“The police have forcefully taken garbage to Banchare Danda, warning of locking residents up. This is against human rights,” said Ghana Nath Bajagain, ward-3 chairperson in Kakani.
He said the protests would continue and garbage dumping at the site barred.
Sumitra Amatya, a waste management expert and town planner, says landfill sites are an outdated concept, which developed countries practised some six decades ago.
The present-day view is that waste should be segregated and recycled, Amatya had told the Post in her conversation last year. Dumping garbage into a landfill also means leachate production, which, mixed with a river, threatens the aquatic ecosystem.
The problem of leachate has been reported also from Banchare Danda where a new landfill site is in operation. Although the authorities have fixed the problem of leaking sewage from garbage trucks, they have yet to start working on preventing the landfill leachate from mixing into the waters of Kolpu Khola river.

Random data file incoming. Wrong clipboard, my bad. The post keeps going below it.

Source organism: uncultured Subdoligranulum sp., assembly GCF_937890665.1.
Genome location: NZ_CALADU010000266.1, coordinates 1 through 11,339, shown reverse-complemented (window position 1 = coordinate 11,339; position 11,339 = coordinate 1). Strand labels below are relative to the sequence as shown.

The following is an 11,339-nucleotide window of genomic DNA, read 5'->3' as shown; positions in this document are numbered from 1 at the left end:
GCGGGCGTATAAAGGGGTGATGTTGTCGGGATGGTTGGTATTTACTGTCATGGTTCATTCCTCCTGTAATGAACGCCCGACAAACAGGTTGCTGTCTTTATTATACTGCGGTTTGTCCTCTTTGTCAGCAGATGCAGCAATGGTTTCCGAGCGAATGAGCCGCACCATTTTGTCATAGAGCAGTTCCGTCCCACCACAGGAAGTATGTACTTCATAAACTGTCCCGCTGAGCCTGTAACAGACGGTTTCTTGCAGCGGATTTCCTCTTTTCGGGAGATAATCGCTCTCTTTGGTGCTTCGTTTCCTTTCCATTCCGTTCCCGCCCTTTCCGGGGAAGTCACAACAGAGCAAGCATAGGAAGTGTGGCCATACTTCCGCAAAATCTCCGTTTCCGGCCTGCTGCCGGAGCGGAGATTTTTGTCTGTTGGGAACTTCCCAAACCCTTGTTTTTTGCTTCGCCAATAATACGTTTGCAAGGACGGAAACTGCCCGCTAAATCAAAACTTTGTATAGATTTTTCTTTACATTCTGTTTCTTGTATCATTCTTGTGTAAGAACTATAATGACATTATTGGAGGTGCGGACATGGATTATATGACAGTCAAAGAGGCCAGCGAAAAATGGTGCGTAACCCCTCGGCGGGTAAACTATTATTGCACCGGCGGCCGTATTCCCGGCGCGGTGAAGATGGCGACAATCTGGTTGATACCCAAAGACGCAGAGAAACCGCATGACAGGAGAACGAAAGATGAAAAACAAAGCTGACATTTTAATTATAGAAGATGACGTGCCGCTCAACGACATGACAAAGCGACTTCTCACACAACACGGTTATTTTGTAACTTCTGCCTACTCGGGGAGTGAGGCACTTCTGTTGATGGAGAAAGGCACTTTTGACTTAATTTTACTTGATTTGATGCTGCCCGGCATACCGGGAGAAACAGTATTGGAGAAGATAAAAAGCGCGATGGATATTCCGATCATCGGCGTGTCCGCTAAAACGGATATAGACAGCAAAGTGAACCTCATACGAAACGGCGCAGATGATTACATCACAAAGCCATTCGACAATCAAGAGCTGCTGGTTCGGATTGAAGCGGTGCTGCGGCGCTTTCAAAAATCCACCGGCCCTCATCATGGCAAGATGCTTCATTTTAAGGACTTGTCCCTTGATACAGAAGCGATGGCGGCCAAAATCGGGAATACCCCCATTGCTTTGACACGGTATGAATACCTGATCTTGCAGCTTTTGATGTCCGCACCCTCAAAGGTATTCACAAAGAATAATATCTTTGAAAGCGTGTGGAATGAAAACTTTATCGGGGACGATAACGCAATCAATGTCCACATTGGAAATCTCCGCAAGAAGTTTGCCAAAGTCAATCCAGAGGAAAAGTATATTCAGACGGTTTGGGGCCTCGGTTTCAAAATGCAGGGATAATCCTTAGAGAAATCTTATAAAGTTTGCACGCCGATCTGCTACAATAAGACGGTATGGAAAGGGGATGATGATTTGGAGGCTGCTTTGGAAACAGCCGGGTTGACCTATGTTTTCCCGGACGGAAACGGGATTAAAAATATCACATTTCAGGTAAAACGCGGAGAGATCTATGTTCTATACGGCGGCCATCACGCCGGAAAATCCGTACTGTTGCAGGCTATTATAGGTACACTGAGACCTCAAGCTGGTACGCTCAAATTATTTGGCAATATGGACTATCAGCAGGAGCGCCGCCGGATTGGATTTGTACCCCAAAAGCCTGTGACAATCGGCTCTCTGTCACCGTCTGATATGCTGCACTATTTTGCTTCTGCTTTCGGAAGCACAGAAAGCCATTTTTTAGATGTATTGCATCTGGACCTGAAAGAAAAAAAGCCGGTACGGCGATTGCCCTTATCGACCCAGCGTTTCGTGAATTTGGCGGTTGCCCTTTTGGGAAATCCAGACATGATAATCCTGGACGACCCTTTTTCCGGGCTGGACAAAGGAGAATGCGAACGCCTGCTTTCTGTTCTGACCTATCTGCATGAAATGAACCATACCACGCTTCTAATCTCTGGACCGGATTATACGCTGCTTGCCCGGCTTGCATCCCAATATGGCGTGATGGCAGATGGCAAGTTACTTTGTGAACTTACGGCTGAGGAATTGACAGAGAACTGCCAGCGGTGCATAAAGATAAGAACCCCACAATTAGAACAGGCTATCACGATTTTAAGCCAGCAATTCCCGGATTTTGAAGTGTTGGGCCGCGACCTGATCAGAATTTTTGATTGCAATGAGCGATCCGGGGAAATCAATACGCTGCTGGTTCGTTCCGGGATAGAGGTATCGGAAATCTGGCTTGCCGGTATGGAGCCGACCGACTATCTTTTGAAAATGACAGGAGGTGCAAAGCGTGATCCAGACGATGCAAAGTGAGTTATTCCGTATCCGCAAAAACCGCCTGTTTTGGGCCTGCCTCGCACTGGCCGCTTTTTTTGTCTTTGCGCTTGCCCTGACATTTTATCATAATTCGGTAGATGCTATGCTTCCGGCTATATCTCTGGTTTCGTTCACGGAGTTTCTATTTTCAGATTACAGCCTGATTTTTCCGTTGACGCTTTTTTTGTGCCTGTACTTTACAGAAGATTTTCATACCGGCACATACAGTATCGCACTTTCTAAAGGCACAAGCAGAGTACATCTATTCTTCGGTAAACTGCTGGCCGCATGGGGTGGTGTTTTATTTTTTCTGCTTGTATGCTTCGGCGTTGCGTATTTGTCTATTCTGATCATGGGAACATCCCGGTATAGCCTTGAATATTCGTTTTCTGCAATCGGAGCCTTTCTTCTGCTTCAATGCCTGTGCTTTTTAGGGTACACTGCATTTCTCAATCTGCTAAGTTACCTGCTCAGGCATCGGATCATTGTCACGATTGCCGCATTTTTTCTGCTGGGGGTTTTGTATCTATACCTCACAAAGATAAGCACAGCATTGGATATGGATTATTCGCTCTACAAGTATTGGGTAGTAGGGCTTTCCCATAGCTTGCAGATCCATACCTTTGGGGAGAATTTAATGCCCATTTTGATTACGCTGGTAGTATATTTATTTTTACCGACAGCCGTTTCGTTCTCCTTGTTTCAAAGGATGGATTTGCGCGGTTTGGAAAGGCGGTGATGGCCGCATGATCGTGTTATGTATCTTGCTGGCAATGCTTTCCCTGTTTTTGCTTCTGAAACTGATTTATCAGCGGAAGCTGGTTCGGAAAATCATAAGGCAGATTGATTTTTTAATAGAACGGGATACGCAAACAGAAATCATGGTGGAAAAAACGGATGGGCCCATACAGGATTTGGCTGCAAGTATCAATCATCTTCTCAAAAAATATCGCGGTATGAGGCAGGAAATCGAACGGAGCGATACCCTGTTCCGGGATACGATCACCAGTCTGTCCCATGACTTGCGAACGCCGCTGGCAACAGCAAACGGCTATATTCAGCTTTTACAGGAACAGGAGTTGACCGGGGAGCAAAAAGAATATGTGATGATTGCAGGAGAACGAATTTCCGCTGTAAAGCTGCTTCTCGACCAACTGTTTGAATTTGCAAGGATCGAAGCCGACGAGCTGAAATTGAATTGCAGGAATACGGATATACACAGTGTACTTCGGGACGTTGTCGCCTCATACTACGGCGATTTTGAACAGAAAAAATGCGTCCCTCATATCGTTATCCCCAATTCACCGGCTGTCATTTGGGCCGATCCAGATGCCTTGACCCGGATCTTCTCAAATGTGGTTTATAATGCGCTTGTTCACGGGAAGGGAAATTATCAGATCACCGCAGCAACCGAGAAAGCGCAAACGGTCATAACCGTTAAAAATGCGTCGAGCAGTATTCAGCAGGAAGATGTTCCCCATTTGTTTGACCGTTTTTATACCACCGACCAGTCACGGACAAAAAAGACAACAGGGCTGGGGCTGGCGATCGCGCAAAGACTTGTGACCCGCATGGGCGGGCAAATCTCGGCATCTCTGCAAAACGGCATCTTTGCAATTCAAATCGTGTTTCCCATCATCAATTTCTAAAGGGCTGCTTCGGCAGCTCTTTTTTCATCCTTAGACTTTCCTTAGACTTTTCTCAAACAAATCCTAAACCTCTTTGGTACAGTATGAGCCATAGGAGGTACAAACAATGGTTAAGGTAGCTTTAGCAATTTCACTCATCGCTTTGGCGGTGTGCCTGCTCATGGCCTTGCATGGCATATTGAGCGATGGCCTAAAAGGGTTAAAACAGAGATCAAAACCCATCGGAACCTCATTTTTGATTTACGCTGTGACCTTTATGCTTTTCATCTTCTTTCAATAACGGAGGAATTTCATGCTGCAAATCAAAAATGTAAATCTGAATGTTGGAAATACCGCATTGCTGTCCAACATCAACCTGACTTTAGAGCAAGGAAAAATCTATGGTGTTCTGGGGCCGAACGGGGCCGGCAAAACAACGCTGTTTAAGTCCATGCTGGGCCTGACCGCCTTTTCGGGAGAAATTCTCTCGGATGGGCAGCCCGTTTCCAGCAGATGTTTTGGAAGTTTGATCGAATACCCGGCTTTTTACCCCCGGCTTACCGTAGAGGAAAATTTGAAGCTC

“Now we can’t even put our legs into the river. These days, people do not take a dip after burning the funeral pyre on the river bank because it would surely cause skin ailments,” said Balami.
In June last year, the Kathmandu municipal officials and the representatives of Sisdole and Banchare Danda residents had reached an 18-point agreement. Before the deal, there had been a three-way agreement with the involvement of the Ministry of Urban Development.
Kathmandu Mayor Balendra Shah, Deputy Mayor Sunita Dangol, KMC’s then administrative chief Lok Nath Paudyal and four local representatives, two each from Kakani Rural Municipality and Dhunibeshi Municipality, had signed the agreement last year.